The grand jury indicted Carroll Independent School District (ISD) President Michelle Moore and Vice President Todd Carlton for knowingly engaging in communications outside of a public meeting. The two school board members were sending each other text messages regarding the district's Cultural Competence Action Plan (CCAP). This plan will supposedly address the school district's lack of diversity and inclusion.
The indictment stemmed from a lawsuit filed by a parent from Southlake, Tarrant County, alleging that the board members communicated regarding the district's diversity plan before an Aug. 20, 2020 meeting.
According to the Open Meetings Act, the school board is required to meet in public and school board members are not allowed to communicate with each other regarding public business in a way that keeps the contents of their interactions secret. This may be considered an unofficial, secret meeting under Texas law.
A violation is considered a misdemeanor offense, and if found guilty it can carry a fine of between $100 and $500 dollars along with confinement in jail between one to six months.
Neither Moore nor Carlton responded to requests for comments. Moore's attorney, Mark Daniel, said in a statement that his client views the proceedings as "a tremendous waste of resources."
"No one cares more or has done more to protect the safety and welfare of the children of the Carroll Independent School District than Michelle Moore," said Daniel. "On behalf of Ms. Moore, we look forward to being exonerated and her full attention once again being devoted to the education of our children."
Carroll ISD officials have taken a neutral stance on the current proceedings, stating that it is focused on "providing a safe and caring learning environment for all students."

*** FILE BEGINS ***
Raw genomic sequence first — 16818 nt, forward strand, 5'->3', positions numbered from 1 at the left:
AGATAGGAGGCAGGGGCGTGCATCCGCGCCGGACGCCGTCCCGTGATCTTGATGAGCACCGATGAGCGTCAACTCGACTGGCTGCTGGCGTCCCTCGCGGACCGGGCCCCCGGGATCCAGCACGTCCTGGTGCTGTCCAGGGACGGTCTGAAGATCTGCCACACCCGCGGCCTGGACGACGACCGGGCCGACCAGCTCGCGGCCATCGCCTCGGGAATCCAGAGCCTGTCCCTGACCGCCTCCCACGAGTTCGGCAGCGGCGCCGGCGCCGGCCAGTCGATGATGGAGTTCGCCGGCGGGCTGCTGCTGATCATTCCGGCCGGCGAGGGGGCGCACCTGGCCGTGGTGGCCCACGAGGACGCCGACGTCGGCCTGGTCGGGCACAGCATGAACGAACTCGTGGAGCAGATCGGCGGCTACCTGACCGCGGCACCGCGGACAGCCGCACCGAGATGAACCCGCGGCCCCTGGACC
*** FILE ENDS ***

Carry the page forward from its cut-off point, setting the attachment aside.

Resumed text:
In Dec. 2020, a judge filed a separate restraining order prohibiting Carroll ISD officials from moving forward with works related to CCAP. This cultural competence plan includes a proposal for including racial training classes in ISD schools for the cost of $425,000 for the first year, including $35,000 for speakers.
It also calls for hiring a "director of Equity and Inclusion" and "embedding diversity and inclusion training for students as an 'enrollment to graduation' process in all grades." The plan will also establish a grievance system through which Carroll ISD students can report incidents of racial discrimination. (Related: Under proposal at UT-Austin, 'commitment to diversity, equity and inclusion' would be faculty job condition.)
Many members of Tarrant County welcomed the decision to indict Moore and Carlton. Jonathan Saenz, a spokesman for the Texas Values Coalition, an organization that continues to oppose the CCAP, said he was not surprised by the indictment.
"I wouldn't be surprised if additional Carroll ISD board members are also indicted when the investigation is finally complete," said Saenz. "These policymakers are learning the hard way that just because you make the law, it doesn't mean you can break the law."
"I am blown away that two of our school board trustees are now facing criminal charges in Tarrant County for conspiring to circumvent the process and hold a secret meeting," said Bonnie Pendergrass, a parent of a Carroll ISD student. "The fact that they were arrested, posted bond, and had the nerve to show up to our school board meeting that evening is appalling."
Pendergrass wants Moore and Carlton to resign from the school board immediately. "They have no business making decisions for our children," she said.
Other members of the school district's community have criticized the CCAP for allegedly being made to push "a left-wing agenda." They argue that this agenda could infringe upon the rights of parents, punish conservative students for not following the progressive ideology the CCAP espouses and lead to the creation of "diversity police."
Meanwhile, proponents of the CCAP claim that the groups opposing the plan have been harassing their supporters for months.
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